About Me and My Old Iron


| June/July 1992



One corner of Jim Davies' engine

One corner of Jim Davies' engine shed in Auckland, New Zealand shows just some of his total restored collection.

48 Alwyn Avenue, Te Atatu South, Auckland 8, New Zealand, Sent to us by Richard C. Wiley

A bit about myself first. Well my first 'squark' was let out in 1923 in Aukland. At school and college I was in the middle dumb level, but with the grace of you know who, and a leather belt I managed to get through, sort of. After fifteen years, out into the world I went. My first job was with an electrical engineering company. I was really someone; start at eight, finish at five, and I was with men. Two days later, I was back to square one-and it was the Depression days as well. With the aid of a stern father and all sorts of promises of 'behave or else,' I was installed as an apprentice motor mechanic to the Chevrolet agent in Newmarket. A half-hour tram ride from home. After a lot of mathematics, I found it cheaper to borrow my sister's bike to go to work, so as I could save for my own.

Lots happened in the next three years, an old Vellocette MAC bike was found in the local dump and rebuilt easier than a push bike. Then came the utmost 'for Sale 1924 Chev. offers' the advert went. Five pounds later and a tow home with my neighbor's horse, I was the proud owner of wheels! Much jumping up and down from the Head of the House, 'waste of money, you can't afford to run it,' etc. A lot of work went into the old Chev. (I wish I had it now.) I had a mate who worked in the Railways, as an upholsterer, a helpful bloke. I would say I was the only person who owned the only Chev with Railway red pure leather front and back seats. Servicable too, you could spill a can and not leave a mark.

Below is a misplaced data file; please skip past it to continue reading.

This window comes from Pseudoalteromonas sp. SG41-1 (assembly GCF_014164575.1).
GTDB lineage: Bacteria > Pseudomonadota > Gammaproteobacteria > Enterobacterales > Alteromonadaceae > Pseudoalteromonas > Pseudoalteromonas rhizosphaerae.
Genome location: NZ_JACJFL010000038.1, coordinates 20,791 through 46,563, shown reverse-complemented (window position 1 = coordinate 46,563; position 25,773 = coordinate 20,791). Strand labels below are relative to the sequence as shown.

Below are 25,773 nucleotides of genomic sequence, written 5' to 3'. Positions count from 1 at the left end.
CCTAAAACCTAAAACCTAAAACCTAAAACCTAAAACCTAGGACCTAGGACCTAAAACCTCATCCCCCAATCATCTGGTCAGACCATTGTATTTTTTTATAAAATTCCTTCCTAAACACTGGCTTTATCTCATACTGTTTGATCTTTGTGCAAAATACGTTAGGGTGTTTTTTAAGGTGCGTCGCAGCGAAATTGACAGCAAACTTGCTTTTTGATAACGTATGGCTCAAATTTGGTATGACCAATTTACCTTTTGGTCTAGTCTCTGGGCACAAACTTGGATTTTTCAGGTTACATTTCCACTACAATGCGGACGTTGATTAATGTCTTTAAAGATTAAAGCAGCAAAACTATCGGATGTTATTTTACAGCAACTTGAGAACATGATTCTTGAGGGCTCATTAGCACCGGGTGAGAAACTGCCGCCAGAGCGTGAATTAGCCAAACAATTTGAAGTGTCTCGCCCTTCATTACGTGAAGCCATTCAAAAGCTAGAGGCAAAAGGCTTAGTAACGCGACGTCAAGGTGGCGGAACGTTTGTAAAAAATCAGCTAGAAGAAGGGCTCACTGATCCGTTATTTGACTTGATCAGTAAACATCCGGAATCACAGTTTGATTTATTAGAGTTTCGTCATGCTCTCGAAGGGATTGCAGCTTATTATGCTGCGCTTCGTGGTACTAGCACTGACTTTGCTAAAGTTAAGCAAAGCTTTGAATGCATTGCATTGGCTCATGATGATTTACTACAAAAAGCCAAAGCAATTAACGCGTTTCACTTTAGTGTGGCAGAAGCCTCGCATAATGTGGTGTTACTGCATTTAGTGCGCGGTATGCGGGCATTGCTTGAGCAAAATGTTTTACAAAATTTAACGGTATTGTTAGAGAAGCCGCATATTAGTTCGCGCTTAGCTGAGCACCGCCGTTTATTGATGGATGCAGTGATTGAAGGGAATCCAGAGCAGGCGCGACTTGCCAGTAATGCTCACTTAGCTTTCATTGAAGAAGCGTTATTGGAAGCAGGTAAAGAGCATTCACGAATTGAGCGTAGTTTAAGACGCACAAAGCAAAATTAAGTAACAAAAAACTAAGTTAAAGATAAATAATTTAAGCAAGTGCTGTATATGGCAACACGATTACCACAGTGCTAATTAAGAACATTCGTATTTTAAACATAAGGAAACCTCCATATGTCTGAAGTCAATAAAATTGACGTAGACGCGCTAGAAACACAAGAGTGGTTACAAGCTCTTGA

I had to sell the old Chev because the world erupted and for five years I did my bit for King and Country. Part of the time in Italy I was stationed in the Vehicle Recovery Company, tank recovery, that is. Previous to that I was a foot slogger.

Back home and back to the grind. Most of my relations were farmers, all had an old engine driving their machinery of some sort and being a mechanic of some sorts, it inevitably fell on me to make repairs; a chore in those days. I didn't know then how handy it would be in later years.

I don't know where the time has gone, but the later years are here and I am back to the old stationary engines again and I am enjoying every minute. I had been looking forward to retiring for the last fifty years. It's great-I can go out to the shed in the late afternoon when I have done all my chores, (washing dishes, sweeping, dusting and general cleaning)! I've been known to get out among my engines by about 4 o'clock, that day the wife was feeling okay-birthday or something. It's great to be your own boss!